Kia ora and welcome to the Super Smash Reading Challenge!
This interactive website is a brand new partnership between Read NZ Te Pou Muramura (formerly the NZ Book Council) and New Zealand Cricket.
Primary and intermediate-aged children are invited to register for free and choose their local cricket team to ‘play’ for.
Players log the books they read over the summer, along with a star rating and short review. A leader board keeps track of the Super Smash teams as they move up and down the rankings accordingly.
Please note: the intention of this challenge is to get children reading regularly throughout the summer, rather than list all the books they have ever read. Please encourage your child to log books one by one, as they read them.
Nov 1 update: Due to some players logging a large number of books in one day, we have amended the competition to make it fairer for everyone. From now on, only 2 logged books per day will be made ''live'' on the website.
Launching in late October, the Super Smash Reading Challenge will run until the final T20 cricket game on 19 January.
Paper Plus gift cards are up for grabs every day of the Super Smash cricket tournament. There are lots of other spot prizes on offer, including books and signed sports gear from NZ Cricket, along with double passes to games.
Recent research shows primary-aged students can lose more than six months’ worth of academic progress over the summer break but reading is a great way to keep young minds active.
We hope the reading challenge is a fun new way to address the well-documented ‘summer slide’ in learning over the holidays. Thank you for supporting your child to take part in the Super Smash Reading Challenge! Click here to log in, or read on for some tips to get everyone reading.
Why is reading important for children?
Reading is an essential life skill.
Books contain new words that will help build your child's language and understanding. When students read for pleasure they are likely to read more frequently and gain all the benefits of enhancing their literacy skills, learning outcomes, empathy, social skills and wellbeing.
Our friends at National Library's Services to Schools have a range of excellent blog posts about the importance of reading: click here to browse them.
Reading with children is fun. It's a time for closeness, laughing and talking. It can also give children a flying start in life and help them become lifelong readers.
Joy Cowley’s 2018 lecture, The Power of Story is available here to listen to, or download for free as an e-book.
Why does reading over summer matter?
New Zealand and international research into students’ learning progress over the long summer break has shown the loss can be significant.
Children and teens who don’t read much over the long summer holidays can lose gains they've made in their reading levels and fluency over the year. This is true for all children, but especially for children who are already struggling readers.
Read more about the summer slide on the National Library blog, in a Stuff article, a piece from Reading Rockets, and in an interview with academic Rachel Williamson on our blog.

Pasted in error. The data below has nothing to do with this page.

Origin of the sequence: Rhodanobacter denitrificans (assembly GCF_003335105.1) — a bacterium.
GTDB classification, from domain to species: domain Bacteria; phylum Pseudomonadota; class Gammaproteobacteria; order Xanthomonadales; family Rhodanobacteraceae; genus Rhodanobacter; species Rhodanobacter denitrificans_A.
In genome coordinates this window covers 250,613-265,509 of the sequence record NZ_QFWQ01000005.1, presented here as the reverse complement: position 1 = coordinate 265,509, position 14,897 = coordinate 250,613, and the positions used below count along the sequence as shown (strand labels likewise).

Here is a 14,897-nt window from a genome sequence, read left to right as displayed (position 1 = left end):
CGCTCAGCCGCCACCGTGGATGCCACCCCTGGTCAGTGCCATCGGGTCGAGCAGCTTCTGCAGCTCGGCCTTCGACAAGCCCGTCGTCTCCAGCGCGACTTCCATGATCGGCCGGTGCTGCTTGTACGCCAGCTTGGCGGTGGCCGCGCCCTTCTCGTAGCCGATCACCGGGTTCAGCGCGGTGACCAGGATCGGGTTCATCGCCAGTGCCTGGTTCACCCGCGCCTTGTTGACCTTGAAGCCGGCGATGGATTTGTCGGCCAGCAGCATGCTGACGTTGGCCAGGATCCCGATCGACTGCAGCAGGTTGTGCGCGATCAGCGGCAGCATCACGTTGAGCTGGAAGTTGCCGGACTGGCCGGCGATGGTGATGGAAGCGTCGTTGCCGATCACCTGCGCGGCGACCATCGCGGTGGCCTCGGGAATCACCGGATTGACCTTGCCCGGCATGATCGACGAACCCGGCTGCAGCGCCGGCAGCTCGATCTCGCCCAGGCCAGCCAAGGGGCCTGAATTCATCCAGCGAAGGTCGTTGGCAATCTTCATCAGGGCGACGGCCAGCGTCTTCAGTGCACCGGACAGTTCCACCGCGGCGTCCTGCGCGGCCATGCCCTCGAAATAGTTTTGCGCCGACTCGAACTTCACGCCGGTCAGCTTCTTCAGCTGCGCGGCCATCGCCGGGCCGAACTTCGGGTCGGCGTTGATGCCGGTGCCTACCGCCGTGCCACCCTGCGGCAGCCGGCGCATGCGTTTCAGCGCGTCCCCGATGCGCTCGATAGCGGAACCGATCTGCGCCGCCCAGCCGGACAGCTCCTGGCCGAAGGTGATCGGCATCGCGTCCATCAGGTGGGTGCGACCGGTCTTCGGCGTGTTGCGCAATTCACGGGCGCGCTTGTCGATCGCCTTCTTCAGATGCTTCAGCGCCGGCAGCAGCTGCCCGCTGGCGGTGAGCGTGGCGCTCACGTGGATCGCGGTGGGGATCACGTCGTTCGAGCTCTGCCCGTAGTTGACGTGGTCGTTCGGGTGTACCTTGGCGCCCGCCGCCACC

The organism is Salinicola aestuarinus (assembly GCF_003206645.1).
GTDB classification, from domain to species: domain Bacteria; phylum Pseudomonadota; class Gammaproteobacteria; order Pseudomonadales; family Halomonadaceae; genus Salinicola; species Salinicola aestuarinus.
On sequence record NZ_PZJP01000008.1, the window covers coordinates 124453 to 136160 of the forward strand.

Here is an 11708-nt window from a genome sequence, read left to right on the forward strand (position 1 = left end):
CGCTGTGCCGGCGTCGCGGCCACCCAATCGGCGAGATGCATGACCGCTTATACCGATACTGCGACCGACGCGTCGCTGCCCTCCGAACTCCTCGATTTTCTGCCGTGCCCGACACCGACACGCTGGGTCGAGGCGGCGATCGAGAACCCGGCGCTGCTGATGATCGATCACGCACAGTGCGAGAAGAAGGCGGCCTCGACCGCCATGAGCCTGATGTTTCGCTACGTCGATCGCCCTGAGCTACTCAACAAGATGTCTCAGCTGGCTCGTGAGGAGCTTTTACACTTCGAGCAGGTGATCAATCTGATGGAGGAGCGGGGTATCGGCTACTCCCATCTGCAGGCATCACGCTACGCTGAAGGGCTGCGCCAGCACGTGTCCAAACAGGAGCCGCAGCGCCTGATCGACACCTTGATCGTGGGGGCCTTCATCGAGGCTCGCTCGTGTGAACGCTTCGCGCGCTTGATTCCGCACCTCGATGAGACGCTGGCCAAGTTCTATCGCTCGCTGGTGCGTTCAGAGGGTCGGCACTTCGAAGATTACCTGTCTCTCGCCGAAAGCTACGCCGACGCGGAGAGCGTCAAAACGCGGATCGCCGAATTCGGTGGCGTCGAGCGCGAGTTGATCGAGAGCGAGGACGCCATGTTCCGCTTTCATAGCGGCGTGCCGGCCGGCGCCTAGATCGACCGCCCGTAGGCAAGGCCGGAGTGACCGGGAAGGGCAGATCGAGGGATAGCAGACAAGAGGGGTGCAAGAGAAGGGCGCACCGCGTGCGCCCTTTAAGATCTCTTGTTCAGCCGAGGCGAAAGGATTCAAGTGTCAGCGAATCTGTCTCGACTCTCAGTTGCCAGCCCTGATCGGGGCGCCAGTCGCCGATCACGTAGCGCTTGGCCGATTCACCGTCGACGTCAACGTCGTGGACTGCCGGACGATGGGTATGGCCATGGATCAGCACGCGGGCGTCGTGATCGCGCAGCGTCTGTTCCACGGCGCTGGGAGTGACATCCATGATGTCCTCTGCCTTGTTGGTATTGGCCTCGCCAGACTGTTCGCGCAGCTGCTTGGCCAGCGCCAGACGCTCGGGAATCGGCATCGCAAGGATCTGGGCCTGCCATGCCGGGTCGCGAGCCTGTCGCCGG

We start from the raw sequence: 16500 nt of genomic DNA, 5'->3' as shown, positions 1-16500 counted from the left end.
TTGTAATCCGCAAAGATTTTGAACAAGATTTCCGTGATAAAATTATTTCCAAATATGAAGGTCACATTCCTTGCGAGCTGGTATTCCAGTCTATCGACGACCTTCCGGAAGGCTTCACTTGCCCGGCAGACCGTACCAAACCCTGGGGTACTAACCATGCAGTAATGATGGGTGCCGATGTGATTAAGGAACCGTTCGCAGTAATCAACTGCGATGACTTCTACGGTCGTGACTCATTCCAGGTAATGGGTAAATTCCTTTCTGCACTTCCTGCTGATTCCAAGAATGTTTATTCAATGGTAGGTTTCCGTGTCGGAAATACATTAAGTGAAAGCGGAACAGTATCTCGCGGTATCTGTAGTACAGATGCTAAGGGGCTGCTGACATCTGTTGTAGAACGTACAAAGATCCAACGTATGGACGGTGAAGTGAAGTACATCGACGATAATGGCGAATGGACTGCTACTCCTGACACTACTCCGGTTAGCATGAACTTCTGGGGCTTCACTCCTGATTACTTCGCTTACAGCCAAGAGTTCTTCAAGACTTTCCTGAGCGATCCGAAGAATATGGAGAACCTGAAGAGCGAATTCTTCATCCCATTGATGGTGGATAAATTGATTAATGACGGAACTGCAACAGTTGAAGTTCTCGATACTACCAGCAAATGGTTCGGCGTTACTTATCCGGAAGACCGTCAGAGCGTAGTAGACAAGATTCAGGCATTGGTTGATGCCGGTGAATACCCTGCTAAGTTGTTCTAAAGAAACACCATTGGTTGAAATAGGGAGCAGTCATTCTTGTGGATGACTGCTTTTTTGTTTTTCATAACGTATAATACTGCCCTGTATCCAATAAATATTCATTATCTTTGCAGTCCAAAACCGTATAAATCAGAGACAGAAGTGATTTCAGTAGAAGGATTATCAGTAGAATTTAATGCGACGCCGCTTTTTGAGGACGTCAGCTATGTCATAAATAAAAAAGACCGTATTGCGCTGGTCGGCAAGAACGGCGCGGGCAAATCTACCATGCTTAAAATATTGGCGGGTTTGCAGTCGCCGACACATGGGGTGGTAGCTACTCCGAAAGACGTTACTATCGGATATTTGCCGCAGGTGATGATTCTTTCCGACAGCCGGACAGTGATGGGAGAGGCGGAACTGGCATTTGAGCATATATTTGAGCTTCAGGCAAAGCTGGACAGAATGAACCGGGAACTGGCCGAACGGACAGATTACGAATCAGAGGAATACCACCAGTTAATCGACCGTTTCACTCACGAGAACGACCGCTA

How can we support and encourage our child to read?
One of the best things you can do to encourage your child to read more is to read more yourself. Let children see that reading is something you love to do. Talk to them about the books you like and visit the library together.
This page of tips and ideas, including some for reluctant readers, from the UK's Book Trust is an excellent place to start.
This page from NZ's Ministry of Education has a wealth of ideas and tips for supporting children of different ages.
Auckland librarian and children's book expert Crissi Blair shares her best advice about reading with children. We loved this gem from Crissi:
The best advice is to have lots of books in the home and read to your kids at every opportunity. You can read to the tiniest of babies and they will respond, and learn to love the experience of being close to you and enjoying books together. Owning books is terrific, and children will quickly express their love for particular books over others. But ownership isn’t everything; you can sign your child up for a library card as a baby and borrow a stack of books every week or two.
Click here for tips and advice from Australian children's book writer and literacy teacher Mem Fox.
Where can we find books to read?
There are plenty of places to find books to read, depending on your location. At Read NZ, we love our public libraries and we would suggest you visit your nearest one as a good starting place. Librarians are trained to help you find something you or your child will enjoy reading. Click here to find your closest library and learn more about what they offer.
We're also grateful to New Zealand bookshops for their support of the Super Smash Reading Challenge, in particular the Paper Plus group, who have donated prizes of books and book vouchers. Books make wonderful Christmas or birthday presents for children.
Many second-hand shops have shelves packed with books that can be purchased very cheaply. You could also swap books with friends and family members.
Here are some more resources and links:
There is a treasure trove of information just waiting for you at The Sapling: Conversations about children's books, including this collection of book lists featuring everything from books about allergies to coding, bestsellers to grief, pacifism to family life.
We ask award-winning NZ authors, ''What children's book changed you?" Click here to see the series.
An excellent reminder: The Rights of the Reader, by Daniel Pennac and illustrated by Quentin Blake. Click here to download the poster.
Browse our blog for a collection of interviews with writers about their favourite books.